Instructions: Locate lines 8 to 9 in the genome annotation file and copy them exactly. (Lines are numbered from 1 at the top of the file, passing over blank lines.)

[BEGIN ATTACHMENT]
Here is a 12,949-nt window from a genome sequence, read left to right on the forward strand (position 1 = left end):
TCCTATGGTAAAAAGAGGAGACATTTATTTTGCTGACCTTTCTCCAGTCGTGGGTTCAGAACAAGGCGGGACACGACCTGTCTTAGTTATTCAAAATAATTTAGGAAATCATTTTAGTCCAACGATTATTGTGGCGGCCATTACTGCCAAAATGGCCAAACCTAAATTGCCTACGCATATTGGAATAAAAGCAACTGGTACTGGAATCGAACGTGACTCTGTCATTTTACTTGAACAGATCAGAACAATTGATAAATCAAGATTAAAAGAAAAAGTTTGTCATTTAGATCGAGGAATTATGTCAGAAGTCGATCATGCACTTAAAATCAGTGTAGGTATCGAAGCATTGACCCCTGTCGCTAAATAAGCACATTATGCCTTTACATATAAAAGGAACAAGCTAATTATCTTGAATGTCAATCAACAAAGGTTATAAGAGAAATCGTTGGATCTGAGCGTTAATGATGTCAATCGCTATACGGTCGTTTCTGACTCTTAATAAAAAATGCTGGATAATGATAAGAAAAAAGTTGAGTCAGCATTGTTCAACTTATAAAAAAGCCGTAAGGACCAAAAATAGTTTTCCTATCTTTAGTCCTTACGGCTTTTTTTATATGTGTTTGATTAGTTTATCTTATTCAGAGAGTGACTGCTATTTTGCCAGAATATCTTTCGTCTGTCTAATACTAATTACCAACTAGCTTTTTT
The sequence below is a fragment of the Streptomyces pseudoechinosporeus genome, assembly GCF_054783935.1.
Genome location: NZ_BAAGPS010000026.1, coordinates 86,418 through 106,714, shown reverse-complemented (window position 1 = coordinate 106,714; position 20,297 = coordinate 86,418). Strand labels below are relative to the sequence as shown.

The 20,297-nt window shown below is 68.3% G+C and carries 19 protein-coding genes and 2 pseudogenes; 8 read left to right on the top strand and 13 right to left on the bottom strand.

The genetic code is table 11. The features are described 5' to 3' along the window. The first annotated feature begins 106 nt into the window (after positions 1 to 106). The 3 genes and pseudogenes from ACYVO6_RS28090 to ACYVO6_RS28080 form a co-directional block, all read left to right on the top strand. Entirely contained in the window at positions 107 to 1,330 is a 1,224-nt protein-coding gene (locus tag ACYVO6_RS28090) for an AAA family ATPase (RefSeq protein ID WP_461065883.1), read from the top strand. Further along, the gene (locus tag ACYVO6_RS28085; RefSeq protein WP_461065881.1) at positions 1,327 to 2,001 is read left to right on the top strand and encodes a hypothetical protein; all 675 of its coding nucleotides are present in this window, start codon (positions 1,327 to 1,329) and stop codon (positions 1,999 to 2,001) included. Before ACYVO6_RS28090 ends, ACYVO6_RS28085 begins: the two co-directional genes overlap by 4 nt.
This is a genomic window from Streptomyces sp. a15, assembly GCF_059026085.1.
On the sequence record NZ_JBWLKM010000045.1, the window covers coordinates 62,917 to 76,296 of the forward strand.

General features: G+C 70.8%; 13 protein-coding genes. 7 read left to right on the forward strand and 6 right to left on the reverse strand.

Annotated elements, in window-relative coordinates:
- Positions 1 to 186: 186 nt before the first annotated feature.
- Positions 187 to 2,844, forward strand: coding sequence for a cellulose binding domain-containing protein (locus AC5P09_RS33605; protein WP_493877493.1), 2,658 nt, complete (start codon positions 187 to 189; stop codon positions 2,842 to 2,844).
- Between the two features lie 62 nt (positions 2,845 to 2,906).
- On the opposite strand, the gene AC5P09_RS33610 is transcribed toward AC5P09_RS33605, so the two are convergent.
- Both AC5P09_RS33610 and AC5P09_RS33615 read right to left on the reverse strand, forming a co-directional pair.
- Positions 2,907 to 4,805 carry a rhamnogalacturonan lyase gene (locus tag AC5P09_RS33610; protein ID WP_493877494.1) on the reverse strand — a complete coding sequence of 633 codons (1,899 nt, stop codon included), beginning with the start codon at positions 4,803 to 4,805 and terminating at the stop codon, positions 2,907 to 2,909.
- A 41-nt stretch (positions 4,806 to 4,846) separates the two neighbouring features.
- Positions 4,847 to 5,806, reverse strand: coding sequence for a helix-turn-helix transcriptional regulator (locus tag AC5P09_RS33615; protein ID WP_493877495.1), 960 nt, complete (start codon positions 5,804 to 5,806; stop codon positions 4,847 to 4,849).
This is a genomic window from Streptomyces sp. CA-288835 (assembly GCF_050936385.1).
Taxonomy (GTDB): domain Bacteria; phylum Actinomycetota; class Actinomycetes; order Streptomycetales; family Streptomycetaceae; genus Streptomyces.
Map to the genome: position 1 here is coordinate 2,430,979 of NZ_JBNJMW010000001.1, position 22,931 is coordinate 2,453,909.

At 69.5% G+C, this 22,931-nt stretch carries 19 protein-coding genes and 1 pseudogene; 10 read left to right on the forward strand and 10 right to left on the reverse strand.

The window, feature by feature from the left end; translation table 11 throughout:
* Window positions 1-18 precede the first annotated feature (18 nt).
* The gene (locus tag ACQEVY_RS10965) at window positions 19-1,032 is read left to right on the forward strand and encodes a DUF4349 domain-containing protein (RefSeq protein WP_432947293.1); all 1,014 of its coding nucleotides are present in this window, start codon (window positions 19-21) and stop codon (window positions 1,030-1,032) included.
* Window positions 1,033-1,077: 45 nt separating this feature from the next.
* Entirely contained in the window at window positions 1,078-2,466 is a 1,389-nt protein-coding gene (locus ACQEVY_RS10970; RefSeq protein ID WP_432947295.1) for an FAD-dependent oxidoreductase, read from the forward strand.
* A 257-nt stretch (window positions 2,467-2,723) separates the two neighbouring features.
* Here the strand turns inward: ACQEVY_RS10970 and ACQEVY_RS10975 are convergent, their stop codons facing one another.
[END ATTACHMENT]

On the sequence record NZ_JBWLKM010000045.1, the window covers coordinates 62,917 to 76,296 of the forward strand.

General features: G+C 70.8%; 13 protein-coding genes. 7 read left to right on the forward strand and 6 right to left on the reverse strand.